Premier Gladys Berejiklian hinted at an earlier return for students during her Covid press conference on Wednesday.
Ms Berejiklian said her government was ‘looking at options if we can bring things forward’ in relation to the original return date earmarked for October 25.
The state leader said there were considerations to be made on the number of teaching staff that were currently vaccinated across the state.
All teaching staff in NSW have been mandated to get two doses of a Covid vaccine by November 8 (pictured, a mother home schools her children in Wollongong in July)
NSW Premier Gladys Berejiklian said there were considerations to be made on the number of teachers currently vaccinated (pictured, students at the Strathfield Train Station)
‘Parents should assume it is October 25 and if there is better news than that, we will convey it,’ the premier said earlier on Wednesday.
‘I want to stress we are carefully considering the options we have to get kids to school earlier if we can.
‘We didn’t expect to have hit 70 per cent double dose on October 11 so we are considering what that does for the school system.’
Ms Berejiklian said ‘regrettably’ the return to classrooms would trigger the emergence of new cases.
She said the state government was still finalising the procedures that would follow an outbreak of infections in schools and when they would need to shut down.
‘We are going through those processes now and we will give the community good advice ahead of that,’ the state leader said.
NSW Education Minister Sarah Mitchell said the emphasis of the return to classrooms would be on the safety of students.
‘I recognise that there are a mix of views across the community on when the right time is for children to return to school,’ she said.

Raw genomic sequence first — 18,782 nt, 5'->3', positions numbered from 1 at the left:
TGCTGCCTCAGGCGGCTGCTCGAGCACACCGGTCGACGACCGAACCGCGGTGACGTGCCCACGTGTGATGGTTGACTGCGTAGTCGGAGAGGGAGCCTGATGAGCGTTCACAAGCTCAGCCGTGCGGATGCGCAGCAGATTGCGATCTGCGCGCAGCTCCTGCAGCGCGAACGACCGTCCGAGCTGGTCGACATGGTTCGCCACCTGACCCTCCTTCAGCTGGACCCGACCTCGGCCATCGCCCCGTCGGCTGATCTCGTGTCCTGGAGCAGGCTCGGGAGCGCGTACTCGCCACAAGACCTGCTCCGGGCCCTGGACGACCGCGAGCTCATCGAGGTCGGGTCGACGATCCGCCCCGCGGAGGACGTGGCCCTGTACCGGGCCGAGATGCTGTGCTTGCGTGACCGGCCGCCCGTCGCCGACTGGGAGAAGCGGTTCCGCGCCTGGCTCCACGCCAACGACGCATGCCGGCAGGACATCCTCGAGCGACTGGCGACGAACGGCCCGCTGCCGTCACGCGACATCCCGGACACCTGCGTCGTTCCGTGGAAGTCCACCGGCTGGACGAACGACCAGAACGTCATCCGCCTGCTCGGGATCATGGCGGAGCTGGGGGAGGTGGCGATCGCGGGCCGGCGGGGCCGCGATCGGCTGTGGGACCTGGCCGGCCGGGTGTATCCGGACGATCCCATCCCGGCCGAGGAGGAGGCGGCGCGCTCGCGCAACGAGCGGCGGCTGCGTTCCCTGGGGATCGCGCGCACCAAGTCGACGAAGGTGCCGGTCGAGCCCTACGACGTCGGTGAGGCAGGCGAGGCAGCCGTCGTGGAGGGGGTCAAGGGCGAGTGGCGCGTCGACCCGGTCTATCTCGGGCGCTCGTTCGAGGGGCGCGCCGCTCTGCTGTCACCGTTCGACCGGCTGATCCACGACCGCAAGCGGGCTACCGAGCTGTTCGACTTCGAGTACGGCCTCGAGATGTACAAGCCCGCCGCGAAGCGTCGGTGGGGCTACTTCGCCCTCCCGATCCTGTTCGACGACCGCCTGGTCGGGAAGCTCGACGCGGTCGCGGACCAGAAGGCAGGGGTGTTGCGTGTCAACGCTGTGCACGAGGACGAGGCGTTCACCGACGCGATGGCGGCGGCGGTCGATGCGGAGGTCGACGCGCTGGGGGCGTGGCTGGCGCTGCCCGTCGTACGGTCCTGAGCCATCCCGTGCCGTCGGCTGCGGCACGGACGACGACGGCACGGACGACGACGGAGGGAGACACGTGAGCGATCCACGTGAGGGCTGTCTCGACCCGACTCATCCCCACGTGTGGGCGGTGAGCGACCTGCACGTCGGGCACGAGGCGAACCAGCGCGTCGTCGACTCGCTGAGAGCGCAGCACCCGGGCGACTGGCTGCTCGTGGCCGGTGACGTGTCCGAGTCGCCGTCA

The minister said it was positive the state had hit vaccination targets early but it was imperative students could return to campuses in a ‘safe and sensible’ way.
‘We continue to review our school settings and plans, as we have done throughout the pandemic, in line with the latest health advice.’
There has been a strong vaccine uptake in NSW students in the 12 to 15 year group with 44 per cent having received one dose of a Covid vaccine.
NSW Education Minister Sarah Mitchell has said the emphasis of the return to classrooms would be on the safety of students (pictured, school children in Bowral)
The earlier return to classrooms comes as welcome news to busy parents, as many plan to return to work on October 11 when the majority of the state will reopen (pictured, primary school children in Redfern)
In a webinar video seen by Daily Mail Australia, Secretary of the NSW Department of Education Georgina Harrison warned staff about the mandatory jab requirement.
‘It will mean under the public health order that they (teachers) are lawfully unable to work for us, and we will have to look at measures such as leave without pay until someone could get vaccinated, or possibly terminating their employment because it will be a requirement of employment,’ Ms Harrison said in August.
‘This is a really significant and serious step, it has not been taken lightly. Know that it has been taken on the very best health advice about what will protect our whole school community the best as we plan for return.’
Ms Berejiklian has reassured Year 12 students final HSC exams would be pushed back to November 9 – a day after mandatory vaccination is required for all staff on campuses.
NSW recorded 863 new local cases of Covid-19 and 15 deaths on Wednesday.